A Subthreshold Voltage Reference with Scalable Output Voltage for Low-Power IoT Systems
This paper presents a subthreshold voltage reference in which the output voltage is scalable depending on the number of stacked PMOS transistors. A key advantage is that its output voltage can be higher than that obtained with conventional low-power subthreshold voltage references. The proposed reference uses native NMOS transistors as a current source and develops a reference voltage by stacking one or more PMOS transistors. The temperature coefficient of the reference voltage is compensated by setting the size ratio of the native NMOS and stacked pMOS transistors to cancel temperature dependence of transistor threshold voltage and thermal voltage. Also, the transistor size is determined considering the trade-off between diode current between n-well and p-sub and process variation. Prototype chips are fabricated in a 0.18-μm CMOS process. Measurement results from three wafers show 3σ inaccuracy of ±1.0% from 0 °C to 100 °C after a single room-temperature trim. The proposed voltage reference achieves a line sensitivity of 0.31%/V and a power supply rejection of −41 dB while consuming 35 pW from 1.4 V at room temperature.
In contrast, subthreshold voltage references have lower power consumption (2.6 nW , 2.2 pW). The picowatt power consumption is achieved using the difference of two transistor threshold voltages (Vth). However, their output voltages can be quite low (e.g., ∼0.2 V). If this low voltage sets the operating voltage of analog blocks, it can significantly limit their dynamic range compared with the supply voltage (e.g., 3.8 V for a lithium battery operating system). A higher reference voltage (VREF) can be obtained with an analog voltage multiplier using an amplifier and resistors, but they can dwarf the power of the voltage reference itself. Thus, a new low-power voltage reference with a high VREF is desirable for battery-operated systems.
This paper proposes a subthreshold voltage reference in which VREF is similar to that of bandgap voltage references (∼1.2 V). This higher VREF than in conventional subthreshold voltage references is the result of stacking four PMOS transistors and can be raised further by increasing the number of stacked transistors. We discuss the proposed voltage reference  in detail in this paper, including measurement results obtained using a newly fabricated design across multiple wafers. The prototype voltage reference is implemented in a standard 0.18-μm CMOS process, and measurement results show 3σ inaccuracy of ±1.0% from 0 °C to 100 °C after a single temperature trim while consuming 35 pW from a 1.4 V supply at room temperature. The proposed subthreshold voltage
reference shows limited noise performance (24.4 μV from 0.1 to 10 Hz) compared with conventional bandgap voltage references (6.1 μV  and 9.1 μV  from 0.1 to 10 Hz). Hence, such low-noise but high-power references might still be required to perform noise-critical operations. However, the proposed circuit can continually run and support other operations with less strict noise requirements without increasing the total system power significantly in low-power IoT systems.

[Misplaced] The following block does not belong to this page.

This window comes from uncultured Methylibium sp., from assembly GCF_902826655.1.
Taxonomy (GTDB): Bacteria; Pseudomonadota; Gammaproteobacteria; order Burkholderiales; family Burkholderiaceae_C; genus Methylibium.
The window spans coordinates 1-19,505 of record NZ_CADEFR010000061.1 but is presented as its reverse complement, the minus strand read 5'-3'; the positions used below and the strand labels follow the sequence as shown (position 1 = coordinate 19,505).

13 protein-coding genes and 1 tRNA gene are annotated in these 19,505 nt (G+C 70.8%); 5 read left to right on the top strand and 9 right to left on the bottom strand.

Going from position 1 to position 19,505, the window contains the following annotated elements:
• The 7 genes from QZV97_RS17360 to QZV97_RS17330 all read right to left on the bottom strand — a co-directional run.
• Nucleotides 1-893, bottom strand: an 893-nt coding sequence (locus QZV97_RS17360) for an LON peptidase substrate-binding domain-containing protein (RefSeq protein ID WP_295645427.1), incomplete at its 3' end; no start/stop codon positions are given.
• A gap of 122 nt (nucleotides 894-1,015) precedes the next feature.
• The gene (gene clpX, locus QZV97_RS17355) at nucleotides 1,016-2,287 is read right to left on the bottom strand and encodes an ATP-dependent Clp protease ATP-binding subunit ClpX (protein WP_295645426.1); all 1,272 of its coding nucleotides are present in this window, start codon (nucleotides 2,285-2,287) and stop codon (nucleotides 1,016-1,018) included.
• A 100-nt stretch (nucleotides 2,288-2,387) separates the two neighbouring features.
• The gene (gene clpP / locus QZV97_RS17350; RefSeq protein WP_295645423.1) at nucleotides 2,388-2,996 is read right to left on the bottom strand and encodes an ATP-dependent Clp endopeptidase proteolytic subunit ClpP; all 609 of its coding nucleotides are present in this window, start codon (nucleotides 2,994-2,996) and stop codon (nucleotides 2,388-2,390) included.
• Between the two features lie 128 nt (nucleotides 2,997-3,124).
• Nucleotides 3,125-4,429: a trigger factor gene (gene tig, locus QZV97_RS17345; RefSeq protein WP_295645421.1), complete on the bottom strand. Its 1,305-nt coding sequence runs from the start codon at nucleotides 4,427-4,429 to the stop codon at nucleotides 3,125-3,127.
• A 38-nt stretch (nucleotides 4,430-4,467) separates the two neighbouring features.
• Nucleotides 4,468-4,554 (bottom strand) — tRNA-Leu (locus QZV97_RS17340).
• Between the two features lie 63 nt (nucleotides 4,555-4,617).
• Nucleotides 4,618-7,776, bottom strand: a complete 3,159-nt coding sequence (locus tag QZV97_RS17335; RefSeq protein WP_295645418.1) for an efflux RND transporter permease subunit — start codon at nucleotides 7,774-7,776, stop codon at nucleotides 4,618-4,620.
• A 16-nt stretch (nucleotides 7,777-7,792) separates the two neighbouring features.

This paper proposes a subthreshold voltage reference with stacked pMOS transistors. The stacked transistors elevate the output voltage and help increase the dynamic range of analog circuits in battery-operated systems. The prototype voltage reference with four stacked pMOS transistors is fabricated in a standard 0.18-μm CMOS process. The measurement results from three different wafers show 3σ inaccuracy of ±1.0% from 0 °C to 100 °C with a single room-temperature trim with 35-pW power consumption at a 1.4 V supply and room
 Y. P. Chen, M. Fojtik, D. Blaauw, and D. Sylvester, “A 2.98nW bandgap voltage reference using a self-tuning low leakage sample and hold,” in IEEE Symp. VLSI Circuits Dig., Jun. 2012, pp. 200–201.
 J. M. Lee et al., “A 29nW bandgap reference circuit,” in IEEE Int. Solid- State Circuits Conf. (ISSCC) Dig. Tech. Papers, Feb. 2015, pp. 100–101.
 A. Shrivastava, K. Craig, N. E. Roberts, D. D. Wentzloff, and B. H. Calhoun, “A 32nW bandgap reference voltage operational from 0.5V supply for ultra-low power systems,” in IEEE Int. Solid-State Circuits Conf. (ISSCC) Dig. Tech. Papers, Feb. 2015, pp. 94–95.
 G. Ge, C. Zhang, G. Hoogzaad, and K. A. A. Makinwa, “A single-trim CMOS bandgap reference with a 3σ inaccuracy of ±0.15% from −40°C to 125°C,” IEEE J. Solid-State Circuits, vol. 46, no. 11, pp. 2693–2701, Nov. 2011.
 Y. Osaki, T. Hirose, N. Kuroki, and M. Numa, “1.2-V supply, 100-nW, 1.09-V bandgap and 0.7-V supply, 52.5-nW, 0.55-V subbandgap reference circuits for nanowatt CMOS LSIs,” IEEE J. Solid-State Circuits, vol. 48, no. 6, pp. 1530–1538, Jun. 2013.
 V. Ivanov, R. Brederlow, and J. Gerber, “An ultra low power bandgap operational at supply from 0.75 V,” IEEE J. Solid-State Circuits, vol. 47, no. 7, pp. 1515–1523, Jul. 2012.
 R. T. Perry, S. H. Lewis, A. P. Brokaw, and T. R. Viswanathan, “A 1.4 V supply CMOS fractional bandgap reference,” IEEE J. Solid-State Circuits, vol. 42, no. 10, pp. 2180–2186, Oct. 2007.
 Y.-S. Kuo et al., “MBus: A 17.5 pJ/bit/chip portable interconnect bus for millimeter-scale sensor systems with 8 nW standby power,” in Proc.IEEE Custom Integr. Circuits Conf., Sep. 2014, pp. 1–4.
 L. Magnelli, F. Crupi, P. Corsonello, C. Pace, and G. Iannaccone, “A 2.6 nW, 0.45 V temperature-compensated subthreshold CMOS voltage reference,” IEEE J. Solid-State Circuits, vol. 46, no. 2, pp. 465–473, Feb. 2011.
 B.-D. Yang, “250-mV supply subthreshold CMOS voltage reference using a low-voltage comparator and a charge-pump circuit,” IEEE Trans. Circuits Syst. II, Express Briefs, vol. 61, no. 11, pp. 850–854, Nov. 2014.